Read a fantastic write up on the State Secrets privilege here.

Accountability of corporations doing business abroad

Searching online I came across the article regarding the increasing involvement of corporations in conducting business overseas. Often these corporations find themselves confronted by completely new legal issues.

I found really interesting case of  Yahoo!, a major U.S. internet company with subsidiaries and partnerships in numerous other countries, doing business in China. Unfortunately, Yahoo learned a painful lesson about doing business in China. Thanks to the complicity between Yahoo! and Chinese government officials,  two Chinese citizens like Wang Xiaoning and Shi Tao faced increasing threats to their rights to free speech and association, and other fundamental human rights such as the right to freedom from torture.

Description of this case can be found in the website of World Organization For Human Rights. On April 18th, 2007, Wang Xiaoning and his wife, Yu Ling, filed suit against Yahoo! Inc. and its subsidiaries for their role in aiding and abetting the arbitrary and prolonged detention of journalists and human rights advocates in China. In 2002, Wang was arbitrarily detained and subsequently arrested by Chinese authorities for having written and published articles advocating for democracy and a multiparty system in China. Shi Tao, a journalist and poet, was detained in 2004 after sending an e-mail overseas that described increased censorship surrounding the anniversary of the Tiannamen Square protests. Both men were detained and sentenced to prison because of private information about their emails that Yahoo!'s Chinese subsidiary handed over to the government.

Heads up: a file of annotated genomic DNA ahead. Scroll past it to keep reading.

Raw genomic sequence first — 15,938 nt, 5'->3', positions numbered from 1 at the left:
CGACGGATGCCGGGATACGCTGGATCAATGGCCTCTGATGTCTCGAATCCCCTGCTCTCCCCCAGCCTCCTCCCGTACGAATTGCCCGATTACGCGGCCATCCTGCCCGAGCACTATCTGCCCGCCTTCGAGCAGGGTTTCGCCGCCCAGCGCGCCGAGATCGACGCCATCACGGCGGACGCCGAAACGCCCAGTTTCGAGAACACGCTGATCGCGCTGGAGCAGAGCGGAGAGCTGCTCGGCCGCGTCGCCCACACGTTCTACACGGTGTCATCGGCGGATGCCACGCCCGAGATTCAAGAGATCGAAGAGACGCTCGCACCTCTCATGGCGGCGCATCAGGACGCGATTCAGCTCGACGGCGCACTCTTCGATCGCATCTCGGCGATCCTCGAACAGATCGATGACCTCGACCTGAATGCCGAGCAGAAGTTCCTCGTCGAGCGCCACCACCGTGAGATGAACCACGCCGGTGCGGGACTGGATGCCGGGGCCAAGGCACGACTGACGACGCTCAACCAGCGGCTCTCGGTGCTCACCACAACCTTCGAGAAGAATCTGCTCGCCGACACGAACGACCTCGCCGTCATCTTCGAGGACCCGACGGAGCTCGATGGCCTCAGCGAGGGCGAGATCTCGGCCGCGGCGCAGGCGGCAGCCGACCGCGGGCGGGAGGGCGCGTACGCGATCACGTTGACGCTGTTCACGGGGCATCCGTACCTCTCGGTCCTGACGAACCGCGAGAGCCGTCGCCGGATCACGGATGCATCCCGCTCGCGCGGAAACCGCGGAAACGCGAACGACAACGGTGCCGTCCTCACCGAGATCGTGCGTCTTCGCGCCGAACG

By turning over identifying information about its customers, Yahoo! is enabling serious human rights abuses like torture, forced labor, and arbitrary and prolonged detention. As a result, Wang Xiaoning, Shi Tao, and others like them are imprisoned for having done nothing more than exercising their free speech rights.

This case underscores the need of corporations to put human rights first, especially when doing business dealings in countries that have poor human rights records.

I would be interested to hear other examples regarding the accountability of corporations abroad.

Multi-national telecommunications corporations

Vineta Polatside wrote:

Thanks to the complicity between Yahoo! and Chinese government officials,  two Chinese citizens like Wang Xiaoning and Shi Tao faced increasing threats to their rights to free speech and association, and other fundamental human rights such as the right to freedom from torture.

Thank you, Vineta, for sharing this important example of the role that multi-national telecommunications companies play in the activities of repressive regimes.  Yahoo, Google, Hotmail and other email services store valuable information regarding human rights defenders.  When these multi-national corporations begin to work in other countries, they often agree to share this valuable information with the governments.  These are the agreements that are made.  How can we hold these corporations to a higher standard from their home country - the United States?

This reminds me of Alix's comment on Vodafone's actions in Egypt:

alix wrote: